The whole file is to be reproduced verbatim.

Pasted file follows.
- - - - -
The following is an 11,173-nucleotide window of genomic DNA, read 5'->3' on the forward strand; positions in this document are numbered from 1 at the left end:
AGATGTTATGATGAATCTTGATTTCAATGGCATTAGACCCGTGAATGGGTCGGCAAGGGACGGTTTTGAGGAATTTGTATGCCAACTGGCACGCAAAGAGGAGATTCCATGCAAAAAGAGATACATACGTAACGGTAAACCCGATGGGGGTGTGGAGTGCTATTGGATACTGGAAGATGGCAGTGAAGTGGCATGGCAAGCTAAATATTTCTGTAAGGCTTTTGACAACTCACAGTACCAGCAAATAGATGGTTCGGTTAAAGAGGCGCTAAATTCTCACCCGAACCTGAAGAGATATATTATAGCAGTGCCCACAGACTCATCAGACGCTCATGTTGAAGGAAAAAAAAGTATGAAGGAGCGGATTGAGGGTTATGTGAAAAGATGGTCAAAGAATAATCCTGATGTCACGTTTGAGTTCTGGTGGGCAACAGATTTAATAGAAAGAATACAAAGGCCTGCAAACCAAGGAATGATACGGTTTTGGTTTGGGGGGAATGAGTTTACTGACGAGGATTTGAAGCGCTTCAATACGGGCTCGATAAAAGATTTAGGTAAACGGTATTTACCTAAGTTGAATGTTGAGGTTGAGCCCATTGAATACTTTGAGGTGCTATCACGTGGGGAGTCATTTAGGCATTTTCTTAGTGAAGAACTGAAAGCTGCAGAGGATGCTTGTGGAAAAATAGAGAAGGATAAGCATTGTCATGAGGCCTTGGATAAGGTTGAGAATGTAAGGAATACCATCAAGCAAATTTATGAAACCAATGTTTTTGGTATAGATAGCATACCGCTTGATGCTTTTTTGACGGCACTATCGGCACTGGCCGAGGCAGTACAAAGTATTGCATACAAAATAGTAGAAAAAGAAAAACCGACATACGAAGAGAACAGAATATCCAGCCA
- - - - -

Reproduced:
The following is an 11,173-nucleotide window of genomic DNA, read 5'->3' on the forward strand; positions in this document are numbered from 1 at the left end:
AGATGTTATGATGAATCTTGATTTCAATGGCATTAGACCCGTGAATGGGTCGGCAAGGGACGGTTTTGAGGAATTTGTATGCCAACTGGCACGCAAAGAGGAGATTCCATGCAAAAAGAGATACATACGTAACGGTAAACCCGATGGGGGTGTGGAGTGCTATTGGATACTGGAAGATGGCAGTGAAGTGGCATGGCAAGCTAAATATTTCTGTAAGGCTTTTGACAACTCACAGTACCAGCAAATAGATGGTTCGGTTAAAGAGGCGCTAAATTCTCACCCGAACCTGAAGAGATATATTATAGCAGTGCCCACAGACTCATCAGACGCTCATGTTGAAGGAAAAAAAAGTATGAAGGAGCGGATTGAGGGTTATGTGAAAAGATGGTCAAAGAATAATCCTGATGTCACGTTTGAGTTCTGGTGGGCAACAGATTTAATAGAAAGAATACAAAGGCCTGCAAACCAAGGAATGATACGGTTTTGGTTTGGGGGGAATGAGTTTACTGACGAGGATTTGAAGCGCTTCAATACGGGCTCGATAAAAGATTTAGGTAAACGGTATTTACCTAAGTTGAATGTTGAGGTTGAGCCCATTGAATACTTTGAGGTGCTATCACGTGGGGAGTCATTTAGGCATTTTCTTAGTGAAGAACTGAAAGCTGCAGAGGATGCTTGTGGAAAAATAGAGAAGGATAAGCATTGTCATGAGGCCTTGGATAAGGTTGAGAATGTAAGGAATACCATCAAGCAAATTTATGAAACCAATGTTTTTGGTATAGATAGCATACCGCTTGATGCTTTTTTGACGGCACTATCGGCACTGGCCGAGGCAGTACAAAGTATTGCATACAAAATAGTAGAAAAAGAAAAACCGACATACGAAGAGAACAGAATATCCAGCCA